Fire Yuko

WARNING! This story is adult themed.

During my time in Asia I have seen a number of things broken with and shot out of the female reproductive anatomy. This past Saturday fire was added to that list; yes a woman in Okinawa, Japan can shoot fire out of her lady part.

Overall the experience was one which your curiosity leads you to and your common sense then wonders why you wanted to see that in the first place. However like most things in life there was more to the story.

For you see, Fire Yuko (fire, lady parts, everyone understands the name now, right?) also works as a volunteer. Where? No, not at the library, at the old peoples home. Why? Because shooting fire and other things out of that region of the body takes a great deal of muscle control. Now when some people get older, it gets harder to control those muscles, which for some means needing to go to the bathroom a lot more.

That is where Yuko and her volunteer work come into play. By teaching older folk's the muscle control techniques she has learned, Fire Yuko is able to help people regain control of the muscles that control their badder. Thus enabling them to enjoy life a bit more.

And that as the late great Paul Harvey would have said, "Is the rest of the story."
Good Day.


Life at 86

A burgundy motorcycle bellow me. A blue sky above me.
A topical ocean to my left. Green mountains to my right.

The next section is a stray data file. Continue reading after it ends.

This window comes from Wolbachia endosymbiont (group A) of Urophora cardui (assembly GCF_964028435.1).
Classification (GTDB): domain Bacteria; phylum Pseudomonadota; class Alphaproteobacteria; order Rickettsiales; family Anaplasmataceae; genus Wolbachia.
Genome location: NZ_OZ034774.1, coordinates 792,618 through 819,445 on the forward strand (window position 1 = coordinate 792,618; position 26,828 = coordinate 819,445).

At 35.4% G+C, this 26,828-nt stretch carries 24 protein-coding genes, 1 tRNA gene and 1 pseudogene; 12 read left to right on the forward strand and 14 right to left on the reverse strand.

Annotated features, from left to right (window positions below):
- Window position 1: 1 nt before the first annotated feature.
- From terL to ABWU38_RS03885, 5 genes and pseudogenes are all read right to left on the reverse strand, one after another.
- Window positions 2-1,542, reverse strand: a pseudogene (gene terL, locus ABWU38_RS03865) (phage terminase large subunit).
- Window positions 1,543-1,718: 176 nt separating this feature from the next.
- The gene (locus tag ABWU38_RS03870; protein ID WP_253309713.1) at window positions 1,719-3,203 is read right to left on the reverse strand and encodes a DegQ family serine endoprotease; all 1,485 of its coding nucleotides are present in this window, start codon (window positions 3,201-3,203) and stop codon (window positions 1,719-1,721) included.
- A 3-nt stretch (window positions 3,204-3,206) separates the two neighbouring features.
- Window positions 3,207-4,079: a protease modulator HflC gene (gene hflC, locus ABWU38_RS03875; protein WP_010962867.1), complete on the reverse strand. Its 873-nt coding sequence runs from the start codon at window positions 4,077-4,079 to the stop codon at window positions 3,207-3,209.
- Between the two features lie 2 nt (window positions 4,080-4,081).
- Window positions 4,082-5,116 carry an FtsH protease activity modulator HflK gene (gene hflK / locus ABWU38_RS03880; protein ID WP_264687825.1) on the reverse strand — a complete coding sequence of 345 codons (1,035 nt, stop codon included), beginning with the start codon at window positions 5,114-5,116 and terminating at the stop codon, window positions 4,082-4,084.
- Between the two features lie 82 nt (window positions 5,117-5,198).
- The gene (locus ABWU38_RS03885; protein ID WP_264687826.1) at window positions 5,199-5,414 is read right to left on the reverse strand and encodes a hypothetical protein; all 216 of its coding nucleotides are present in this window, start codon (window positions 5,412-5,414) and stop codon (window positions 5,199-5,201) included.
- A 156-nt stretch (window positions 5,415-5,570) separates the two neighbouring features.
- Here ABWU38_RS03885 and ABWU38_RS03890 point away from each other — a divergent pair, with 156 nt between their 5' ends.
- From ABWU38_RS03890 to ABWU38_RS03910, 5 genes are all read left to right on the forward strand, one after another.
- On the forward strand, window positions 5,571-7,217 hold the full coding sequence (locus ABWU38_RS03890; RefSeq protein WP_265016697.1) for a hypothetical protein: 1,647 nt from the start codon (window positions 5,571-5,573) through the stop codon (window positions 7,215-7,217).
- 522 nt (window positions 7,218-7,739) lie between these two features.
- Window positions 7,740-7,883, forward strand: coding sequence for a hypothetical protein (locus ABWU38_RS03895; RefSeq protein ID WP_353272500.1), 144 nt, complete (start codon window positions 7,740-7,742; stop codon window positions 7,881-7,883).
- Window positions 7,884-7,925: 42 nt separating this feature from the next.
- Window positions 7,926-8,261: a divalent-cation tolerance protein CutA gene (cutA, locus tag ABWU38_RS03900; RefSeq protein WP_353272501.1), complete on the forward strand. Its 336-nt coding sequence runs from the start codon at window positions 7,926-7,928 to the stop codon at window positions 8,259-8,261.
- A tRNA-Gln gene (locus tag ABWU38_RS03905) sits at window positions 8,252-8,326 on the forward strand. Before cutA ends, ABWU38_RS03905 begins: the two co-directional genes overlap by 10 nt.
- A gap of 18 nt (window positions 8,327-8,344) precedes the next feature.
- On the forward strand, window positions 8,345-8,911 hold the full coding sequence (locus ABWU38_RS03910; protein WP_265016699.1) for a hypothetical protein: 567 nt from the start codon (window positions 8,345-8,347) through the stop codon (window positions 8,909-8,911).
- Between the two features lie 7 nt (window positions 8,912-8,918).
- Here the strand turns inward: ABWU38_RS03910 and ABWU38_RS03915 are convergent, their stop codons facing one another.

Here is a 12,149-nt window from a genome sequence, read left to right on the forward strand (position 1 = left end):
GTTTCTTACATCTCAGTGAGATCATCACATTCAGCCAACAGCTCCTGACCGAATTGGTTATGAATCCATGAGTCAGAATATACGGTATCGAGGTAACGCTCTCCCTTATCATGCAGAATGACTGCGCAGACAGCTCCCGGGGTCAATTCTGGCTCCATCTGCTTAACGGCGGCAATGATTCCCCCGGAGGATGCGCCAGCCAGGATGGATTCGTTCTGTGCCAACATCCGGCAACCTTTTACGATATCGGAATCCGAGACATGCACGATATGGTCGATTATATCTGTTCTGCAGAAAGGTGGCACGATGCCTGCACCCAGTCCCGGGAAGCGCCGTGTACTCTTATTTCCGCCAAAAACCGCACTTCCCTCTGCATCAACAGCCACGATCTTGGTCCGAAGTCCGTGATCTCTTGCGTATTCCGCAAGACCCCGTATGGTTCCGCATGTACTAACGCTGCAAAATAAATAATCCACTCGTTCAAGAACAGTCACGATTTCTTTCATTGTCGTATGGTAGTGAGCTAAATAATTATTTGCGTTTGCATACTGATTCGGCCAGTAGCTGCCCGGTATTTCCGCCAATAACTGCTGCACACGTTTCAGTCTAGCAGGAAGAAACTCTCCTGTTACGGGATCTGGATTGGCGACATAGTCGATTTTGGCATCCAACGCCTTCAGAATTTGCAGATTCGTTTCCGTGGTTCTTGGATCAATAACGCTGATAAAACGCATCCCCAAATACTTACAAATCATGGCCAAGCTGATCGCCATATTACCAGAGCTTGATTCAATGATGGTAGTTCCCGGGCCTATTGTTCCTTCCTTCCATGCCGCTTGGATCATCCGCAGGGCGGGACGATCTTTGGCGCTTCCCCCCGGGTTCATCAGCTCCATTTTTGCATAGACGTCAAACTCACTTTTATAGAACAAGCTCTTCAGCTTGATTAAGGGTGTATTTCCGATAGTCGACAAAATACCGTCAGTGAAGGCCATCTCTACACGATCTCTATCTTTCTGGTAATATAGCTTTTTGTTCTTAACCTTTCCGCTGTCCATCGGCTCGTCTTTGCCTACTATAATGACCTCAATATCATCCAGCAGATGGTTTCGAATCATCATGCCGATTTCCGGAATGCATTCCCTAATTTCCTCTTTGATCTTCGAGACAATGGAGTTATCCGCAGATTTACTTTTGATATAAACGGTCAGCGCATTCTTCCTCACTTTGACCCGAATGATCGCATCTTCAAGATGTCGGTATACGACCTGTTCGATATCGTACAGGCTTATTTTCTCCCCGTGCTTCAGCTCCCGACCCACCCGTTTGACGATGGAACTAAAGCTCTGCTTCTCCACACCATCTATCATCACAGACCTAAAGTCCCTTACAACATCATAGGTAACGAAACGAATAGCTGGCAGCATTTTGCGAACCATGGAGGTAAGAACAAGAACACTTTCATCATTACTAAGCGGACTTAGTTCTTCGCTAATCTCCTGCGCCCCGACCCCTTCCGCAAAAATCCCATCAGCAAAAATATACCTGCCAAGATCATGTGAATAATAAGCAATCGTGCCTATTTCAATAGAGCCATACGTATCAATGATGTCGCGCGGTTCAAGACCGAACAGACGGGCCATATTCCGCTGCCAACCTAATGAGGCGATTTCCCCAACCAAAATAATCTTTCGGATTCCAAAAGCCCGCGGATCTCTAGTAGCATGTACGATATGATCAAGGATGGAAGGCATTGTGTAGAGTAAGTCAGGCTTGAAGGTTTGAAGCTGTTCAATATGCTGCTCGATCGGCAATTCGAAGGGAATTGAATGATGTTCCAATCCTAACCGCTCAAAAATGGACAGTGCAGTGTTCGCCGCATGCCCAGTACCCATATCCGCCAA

A open road ahead of me. A line of traffic behind me.

It had taken a year and a lifetime to get here.

Looking down from the middle,
It was time to continue to the top.


Selling in Okinawa

Somewhere in Okinawa was someone who had flown across an ocean just to see this sunset.

Through three layers of clouds the red sun drifted towards the horizon above the ocean. The air was warm and humid. The ocean shimmered as evening turned to night.

Amidst this backdrop, I closed my second deal of the day.


My Lot

This tiny patch of sidewalk paid for this motorcycle.
This view of the ocean made it easy.


Number 4

1994 Honda CB 400.

This particular model year was initially only sold in Japan. Never thought I would own something that had four separate carburetors and a red line of 14,000 RPMS.

Oddly enough this four cylinder, 400 cc engine, made in 1994 is my 4th motorcycle.


400cc Okinawa

It took over a year, but after 6 months of studying Japanese, working 3 different jobs, losing a chunk of change, moving to Okinawa, and then jumping through countless US military hoops, I finally have a motorcycle. Keeping with the theme of, "Nothing Will Come Easy In Japan", the day of my motorcycle licence test just happened to be the one day this week it rained with an intensity only seen in the tropics.

Wet clothes and shriving aside, the motorcycle is parked downstairs. Had anyone told me living in Asia without being an English teacher would be have been this hard, I would have smiled and ignorantly thought, "I can do it."

Surprisingly, I have.

(So which one is my motorcycle? Its the purplish motorcycle in the middle of the picture. Sunny days and better pictures are soon on there way. Also, yes in the picture it was not raining. Why? Because it was lunch time of course and the rain like myself was a Burger King eating a Whopper.)